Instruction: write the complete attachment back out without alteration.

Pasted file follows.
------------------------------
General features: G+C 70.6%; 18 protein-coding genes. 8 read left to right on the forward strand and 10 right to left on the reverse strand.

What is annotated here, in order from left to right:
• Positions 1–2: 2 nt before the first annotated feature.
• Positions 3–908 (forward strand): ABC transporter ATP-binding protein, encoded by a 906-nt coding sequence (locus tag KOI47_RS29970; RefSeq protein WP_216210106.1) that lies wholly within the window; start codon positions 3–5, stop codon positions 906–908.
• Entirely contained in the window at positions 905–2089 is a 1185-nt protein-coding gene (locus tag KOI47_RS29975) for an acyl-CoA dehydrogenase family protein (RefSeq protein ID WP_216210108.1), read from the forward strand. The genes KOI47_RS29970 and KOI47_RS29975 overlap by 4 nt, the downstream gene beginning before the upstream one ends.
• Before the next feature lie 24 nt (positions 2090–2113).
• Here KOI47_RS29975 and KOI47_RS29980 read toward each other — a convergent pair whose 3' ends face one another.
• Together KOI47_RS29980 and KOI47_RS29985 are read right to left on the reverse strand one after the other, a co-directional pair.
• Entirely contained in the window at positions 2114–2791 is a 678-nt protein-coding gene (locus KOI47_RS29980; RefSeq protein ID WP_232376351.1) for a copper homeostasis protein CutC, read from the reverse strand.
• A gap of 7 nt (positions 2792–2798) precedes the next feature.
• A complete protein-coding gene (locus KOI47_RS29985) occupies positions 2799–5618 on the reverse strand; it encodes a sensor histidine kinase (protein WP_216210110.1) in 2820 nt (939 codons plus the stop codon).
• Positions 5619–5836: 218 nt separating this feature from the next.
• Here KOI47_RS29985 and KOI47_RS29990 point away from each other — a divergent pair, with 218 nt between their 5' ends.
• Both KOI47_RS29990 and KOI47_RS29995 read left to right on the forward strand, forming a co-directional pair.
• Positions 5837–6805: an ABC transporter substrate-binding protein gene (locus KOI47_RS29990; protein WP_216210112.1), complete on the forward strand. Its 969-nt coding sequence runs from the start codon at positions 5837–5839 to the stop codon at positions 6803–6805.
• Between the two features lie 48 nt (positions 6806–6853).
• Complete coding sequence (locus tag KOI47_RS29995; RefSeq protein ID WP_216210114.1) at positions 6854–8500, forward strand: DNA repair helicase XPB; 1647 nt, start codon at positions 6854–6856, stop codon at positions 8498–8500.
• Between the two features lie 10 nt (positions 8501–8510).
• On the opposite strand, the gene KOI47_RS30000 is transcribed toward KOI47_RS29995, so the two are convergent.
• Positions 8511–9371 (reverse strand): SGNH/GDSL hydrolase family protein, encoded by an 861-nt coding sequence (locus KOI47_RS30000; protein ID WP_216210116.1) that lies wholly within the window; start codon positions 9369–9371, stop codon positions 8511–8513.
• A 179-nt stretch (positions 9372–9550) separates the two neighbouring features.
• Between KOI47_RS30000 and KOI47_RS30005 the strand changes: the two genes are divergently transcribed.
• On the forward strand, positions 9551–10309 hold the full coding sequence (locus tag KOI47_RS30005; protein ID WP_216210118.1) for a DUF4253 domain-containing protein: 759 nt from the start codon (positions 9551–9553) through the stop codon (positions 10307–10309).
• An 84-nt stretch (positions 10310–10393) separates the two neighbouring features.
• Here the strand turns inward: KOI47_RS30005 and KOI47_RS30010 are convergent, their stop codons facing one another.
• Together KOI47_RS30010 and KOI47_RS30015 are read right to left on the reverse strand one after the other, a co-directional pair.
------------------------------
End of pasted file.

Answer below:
General features: G+C 70.6%; 18 protein-coding genes. 8 read left to right on the forward strand and 10 right to left on the reverse strand.

What is annotated here, in order from left to right:
• Positions 1–2: 2 nt before the first annotated feature.
• Positions 3–908 (forward strand): ABC transporter ATP-binding protein, encoded by a 906-nt coding sequence (locus tag KOI47_RS29970; RefSeq protein WP_216210106.1) that lies wholly within the window; start codon positions 3–5, stop codon positions 906–908.
• Entirely contained in the window at positions 905–2089 is a 1185-nt protein-coding gene (locus tag KOI47_RS29975) for an acyl-CoA dehydrogenase family protein (RefSeq protein ID WP_216210108.1), read from the forward strand. The genes KOI47_RS29970 and KOI47_RS29975 overlap by 4 nt, the downstream gene beginning before the upstream one ends.
• Before the next feature lie 24 nt (positions 2090–2113).
• Here KOI47_RS29975 and KOI47_RS29980 read toward each other — a convergent pair whose 3' ends face one another.
• Together KOI47_RS29980 and KOI47_RS29985 are read right to left on the reverse strand one after the other, a co-directional pair.
• Entirely contained in the window at positions 2114–2791 is a 678-nt protein-coding gene (locus KOI47_RS29980; RefSeq protein ID WP_232376351.1) for a copper homeostasis protein CutC, read from the reverse strand.
• A gap of 7 nt (positions 2792–2798) precedes the next feature.
• A complete protein-coding gene (locus KOI47_RS29985) occupies positions 2799–5618 on the reverse strand; it encodes a sensor histidine kinase (protein WP_216210110.1) in 2820 nt (939 codons plus the stop codon).
• Positions 5619–5836: 218 nt separating this feature from the next.
• Here KOI47_RS29985 and KOI47_RS29990 point away from each other — a divergent pair, with 218 nt between their 5' ends.
• Both KOI47_RS29990 and KOI47_RS29995 read left to right on the forward strand, forming a co-directional pair.
• Positions 5837–6805: an ABC transporter substrate-binding protein gene (locus KOI47_RS29990; protein WP_216210112.1), complete on the forward strand. Its 969-nt coding sequence runs from the start codon at positions 5837–5839 to the stop codon at positions 6803–6805.
• Between the two features lie 48 nt (positions 6806–6853).
• Complete coding sequence (locus tag KOI47_RS29995; RefSeq protein ID WP_216210114.1) at positions 6854–8500, forward strand: DNA repair helicase XPB; 1647 nt, start codon at positions 6854–6856, stop codon at positions 8498–8500.
• Between the two features lie 10 nt (positions 8501–8510).
• On the opposite strand, the gene KOI47_RS30000 is transcribed toward KOI47_RS29995, so the two are convergent.
• Positions 8511–9371 (reverse strand): SGNH/GDSL hydrolase family protein, encoded by an 861-nt coding sequence (locus KOI47_RS30000; protein ID WP_216210116.1) that lies wholly within the window; start codon positions 9369–9371, stop codon positions 8511–8513.
• A 179-nt stretch (positions 9372–9550) separates the two neighbouring features.
• Between KOI47_RS30000 and KOI47_RS30005 the strand changes: the two genes are divergently transcribed.
• On the forward strand, positions 9551–10309 hold the full coding sequence (locus tag KOI47_RS30005; protein ID WP_216210118.1) for a DUF4253 domain-containing protein: 759 nt from the start codon (positions 9551–9553) through the stop codon (positions 10307–10309).
• An 84-nt stretch (positions 10310–10393) separates the two neighbouring features.
• Here the strand turns inward: KOI47_RS30005 and KOI47_RS30010 are convergent, their stop codons facing one another.
• Together KOI47_RS30010 and KOI47_RS30015 are read right to left on the reverse strand one after the other, a co-directional pair.